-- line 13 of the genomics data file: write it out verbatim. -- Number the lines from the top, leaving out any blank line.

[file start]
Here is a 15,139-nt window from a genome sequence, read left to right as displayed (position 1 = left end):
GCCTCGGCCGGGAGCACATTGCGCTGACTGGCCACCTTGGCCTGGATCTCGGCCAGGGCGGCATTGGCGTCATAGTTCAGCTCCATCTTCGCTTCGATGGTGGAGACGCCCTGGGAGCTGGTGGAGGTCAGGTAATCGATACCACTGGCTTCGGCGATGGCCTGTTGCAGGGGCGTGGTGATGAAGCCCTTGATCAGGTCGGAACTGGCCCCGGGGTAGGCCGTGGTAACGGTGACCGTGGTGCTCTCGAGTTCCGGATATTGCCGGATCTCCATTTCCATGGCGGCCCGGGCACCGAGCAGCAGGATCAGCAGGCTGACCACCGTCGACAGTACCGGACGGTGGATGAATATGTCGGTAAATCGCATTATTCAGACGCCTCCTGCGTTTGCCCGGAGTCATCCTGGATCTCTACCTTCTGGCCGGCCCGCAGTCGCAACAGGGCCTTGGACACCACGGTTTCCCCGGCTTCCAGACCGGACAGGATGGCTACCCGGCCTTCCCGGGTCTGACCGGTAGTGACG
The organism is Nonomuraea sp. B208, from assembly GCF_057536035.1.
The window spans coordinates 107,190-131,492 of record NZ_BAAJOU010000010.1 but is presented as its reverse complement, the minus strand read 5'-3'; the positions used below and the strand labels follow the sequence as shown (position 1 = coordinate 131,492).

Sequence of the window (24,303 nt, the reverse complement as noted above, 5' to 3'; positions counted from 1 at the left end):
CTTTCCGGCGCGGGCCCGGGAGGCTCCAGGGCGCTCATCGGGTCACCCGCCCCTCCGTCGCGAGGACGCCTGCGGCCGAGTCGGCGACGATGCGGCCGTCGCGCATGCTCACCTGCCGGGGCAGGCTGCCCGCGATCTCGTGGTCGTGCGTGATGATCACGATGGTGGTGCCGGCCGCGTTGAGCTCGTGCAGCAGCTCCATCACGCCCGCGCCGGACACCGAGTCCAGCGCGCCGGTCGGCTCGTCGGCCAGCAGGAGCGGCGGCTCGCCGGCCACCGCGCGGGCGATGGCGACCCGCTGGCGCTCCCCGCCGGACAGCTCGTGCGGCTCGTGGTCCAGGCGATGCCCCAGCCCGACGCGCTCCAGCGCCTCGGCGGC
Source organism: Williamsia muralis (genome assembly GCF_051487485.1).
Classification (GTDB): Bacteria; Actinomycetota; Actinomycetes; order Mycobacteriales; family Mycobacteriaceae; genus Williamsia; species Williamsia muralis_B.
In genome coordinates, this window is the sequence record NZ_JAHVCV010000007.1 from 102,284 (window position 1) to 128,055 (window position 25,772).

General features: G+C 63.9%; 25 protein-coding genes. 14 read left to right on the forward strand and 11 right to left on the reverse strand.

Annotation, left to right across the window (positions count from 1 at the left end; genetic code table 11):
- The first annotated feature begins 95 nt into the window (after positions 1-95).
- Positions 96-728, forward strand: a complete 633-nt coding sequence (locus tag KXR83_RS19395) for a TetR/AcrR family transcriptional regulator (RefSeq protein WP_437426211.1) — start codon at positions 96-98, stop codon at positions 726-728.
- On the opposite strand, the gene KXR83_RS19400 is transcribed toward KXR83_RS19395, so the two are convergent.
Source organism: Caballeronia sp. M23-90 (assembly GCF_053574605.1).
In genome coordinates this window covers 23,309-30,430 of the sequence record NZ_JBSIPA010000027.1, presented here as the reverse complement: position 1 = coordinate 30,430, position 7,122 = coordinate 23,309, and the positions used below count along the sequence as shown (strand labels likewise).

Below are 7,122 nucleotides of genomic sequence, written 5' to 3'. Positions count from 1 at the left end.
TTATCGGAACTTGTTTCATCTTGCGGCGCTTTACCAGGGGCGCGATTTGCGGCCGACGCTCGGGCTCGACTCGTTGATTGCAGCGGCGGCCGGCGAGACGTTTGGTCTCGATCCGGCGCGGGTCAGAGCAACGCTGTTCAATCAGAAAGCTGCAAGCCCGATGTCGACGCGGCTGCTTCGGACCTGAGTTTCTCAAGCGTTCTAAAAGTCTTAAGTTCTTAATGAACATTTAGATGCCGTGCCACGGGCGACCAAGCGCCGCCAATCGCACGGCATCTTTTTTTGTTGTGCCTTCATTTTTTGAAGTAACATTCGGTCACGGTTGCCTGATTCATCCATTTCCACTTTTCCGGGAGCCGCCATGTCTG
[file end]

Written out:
- Positions 96-728, forward strand: a complete 633-nt coding sequence (locus tag KXR83_RS19395) for a TetR/AcrR family transcriptional regulator (RefSeq protein WP_437426211.1) — start codon at positions 96-98, stop codon at positions 726-728.